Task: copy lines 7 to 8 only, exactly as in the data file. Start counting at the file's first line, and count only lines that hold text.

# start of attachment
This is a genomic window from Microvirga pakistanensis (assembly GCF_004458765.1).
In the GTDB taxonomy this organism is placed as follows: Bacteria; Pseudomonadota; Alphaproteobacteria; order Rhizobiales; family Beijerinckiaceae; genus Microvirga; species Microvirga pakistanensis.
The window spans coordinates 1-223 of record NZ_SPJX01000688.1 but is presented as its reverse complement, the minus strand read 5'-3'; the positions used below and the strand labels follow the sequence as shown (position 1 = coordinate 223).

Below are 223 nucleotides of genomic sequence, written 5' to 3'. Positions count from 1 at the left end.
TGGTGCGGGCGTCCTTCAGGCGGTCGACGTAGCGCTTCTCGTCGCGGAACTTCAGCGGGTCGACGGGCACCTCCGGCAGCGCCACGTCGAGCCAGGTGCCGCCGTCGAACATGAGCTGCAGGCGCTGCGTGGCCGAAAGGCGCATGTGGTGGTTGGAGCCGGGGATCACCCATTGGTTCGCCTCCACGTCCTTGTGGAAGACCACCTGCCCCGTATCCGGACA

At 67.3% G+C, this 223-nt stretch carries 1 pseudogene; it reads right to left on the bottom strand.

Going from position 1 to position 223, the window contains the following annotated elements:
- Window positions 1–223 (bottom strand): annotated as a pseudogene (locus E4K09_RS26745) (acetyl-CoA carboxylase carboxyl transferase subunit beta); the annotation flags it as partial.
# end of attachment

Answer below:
Going from position 1 to position 223, the window contains the following annotated elements:
- Window positions 1–223 (bottom strand): annotated as a pseudogene (locus E4K09_RS26745) (acetyl-CoA carboxylase carboxyl transferase subunit beta); the annotation flags it as partial.